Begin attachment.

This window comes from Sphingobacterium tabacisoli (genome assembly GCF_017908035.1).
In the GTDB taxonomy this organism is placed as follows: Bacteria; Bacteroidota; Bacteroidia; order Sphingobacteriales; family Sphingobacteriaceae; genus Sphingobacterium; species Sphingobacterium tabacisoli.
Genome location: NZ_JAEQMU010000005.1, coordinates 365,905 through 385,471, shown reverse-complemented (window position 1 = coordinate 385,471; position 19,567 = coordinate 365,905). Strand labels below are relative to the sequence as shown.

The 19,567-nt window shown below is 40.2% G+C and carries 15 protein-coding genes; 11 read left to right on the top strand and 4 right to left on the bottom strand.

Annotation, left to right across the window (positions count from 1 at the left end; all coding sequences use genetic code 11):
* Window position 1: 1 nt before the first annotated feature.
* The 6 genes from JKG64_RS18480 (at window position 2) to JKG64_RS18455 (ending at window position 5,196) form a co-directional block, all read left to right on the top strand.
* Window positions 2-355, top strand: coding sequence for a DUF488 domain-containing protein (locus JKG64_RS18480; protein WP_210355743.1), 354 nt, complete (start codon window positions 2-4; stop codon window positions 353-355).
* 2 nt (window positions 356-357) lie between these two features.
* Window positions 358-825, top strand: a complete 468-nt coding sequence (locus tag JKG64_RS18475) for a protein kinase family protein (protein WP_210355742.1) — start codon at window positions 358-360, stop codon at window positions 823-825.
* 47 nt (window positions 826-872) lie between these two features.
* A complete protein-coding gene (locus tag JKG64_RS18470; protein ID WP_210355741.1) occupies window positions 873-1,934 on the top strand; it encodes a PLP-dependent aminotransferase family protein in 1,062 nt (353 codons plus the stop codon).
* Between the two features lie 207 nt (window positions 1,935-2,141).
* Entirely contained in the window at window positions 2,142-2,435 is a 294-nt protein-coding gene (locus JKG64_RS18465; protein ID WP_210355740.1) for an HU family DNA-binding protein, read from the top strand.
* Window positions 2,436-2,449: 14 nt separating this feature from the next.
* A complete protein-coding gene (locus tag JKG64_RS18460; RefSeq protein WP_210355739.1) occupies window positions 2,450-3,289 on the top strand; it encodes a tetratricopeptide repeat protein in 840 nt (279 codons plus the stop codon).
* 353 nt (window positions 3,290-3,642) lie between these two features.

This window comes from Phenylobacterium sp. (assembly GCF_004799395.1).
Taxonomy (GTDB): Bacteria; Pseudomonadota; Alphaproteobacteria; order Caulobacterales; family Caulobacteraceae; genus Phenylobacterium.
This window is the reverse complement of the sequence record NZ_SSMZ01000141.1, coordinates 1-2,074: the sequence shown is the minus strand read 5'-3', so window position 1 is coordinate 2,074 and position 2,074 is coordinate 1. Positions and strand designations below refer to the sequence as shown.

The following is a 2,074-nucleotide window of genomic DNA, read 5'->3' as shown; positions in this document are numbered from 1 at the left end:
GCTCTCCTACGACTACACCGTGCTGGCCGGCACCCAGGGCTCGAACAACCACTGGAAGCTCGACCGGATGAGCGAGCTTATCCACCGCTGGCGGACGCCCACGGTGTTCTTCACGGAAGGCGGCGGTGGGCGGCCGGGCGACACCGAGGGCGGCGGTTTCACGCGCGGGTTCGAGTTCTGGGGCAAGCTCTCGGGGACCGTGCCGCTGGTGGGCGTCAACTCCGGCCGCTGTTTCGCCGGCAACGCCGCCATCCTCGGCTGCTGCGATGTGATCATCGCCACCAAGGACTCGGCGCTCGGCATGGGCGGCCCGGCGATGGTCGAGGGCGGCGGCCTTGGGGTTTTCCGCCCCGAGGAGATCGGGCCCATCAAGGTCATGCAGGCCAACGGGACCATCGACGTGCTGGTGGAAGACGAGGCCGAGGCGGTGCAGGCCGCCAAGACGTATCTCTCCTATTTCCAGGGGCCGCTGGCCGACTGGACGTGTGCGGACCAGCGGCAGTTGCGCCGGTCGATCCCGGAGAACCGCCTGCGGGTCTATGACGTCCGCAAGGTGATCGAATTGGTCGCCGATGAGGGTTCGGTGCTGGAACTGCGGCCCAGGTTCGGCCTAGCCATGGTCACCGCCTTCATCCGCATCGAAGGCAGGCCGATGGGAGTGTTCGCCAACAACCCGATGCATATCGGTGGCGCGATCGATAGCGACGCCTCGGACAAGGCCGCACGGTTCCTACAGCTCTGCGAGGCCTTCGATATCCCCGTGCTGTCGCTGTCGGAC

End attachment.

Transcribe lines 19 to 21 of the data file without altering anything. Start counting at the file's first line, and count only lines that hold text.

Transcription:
Taxonomy (GTDB): Bacteria; Pseudomonadota; Alphaproteobacteria; order Caulobacterales; family Caulobacteraceae; genus Phenylobacterium.
This window is the reverse complement of the sequence record NZ_SSMZ01000141.1, coordinates 1-2,074: the sequence shown is the minus strand read 5'-3', so window position 1 is coordinate 2,074 and position 2,074 is coordinate 1. Positions and strand designations below refer to the sequence as shown.

The following is a 2,074-nucleotide window of genomic DNA, read 5'->3' as shown; positions in this document are numbered from 1 at the left end: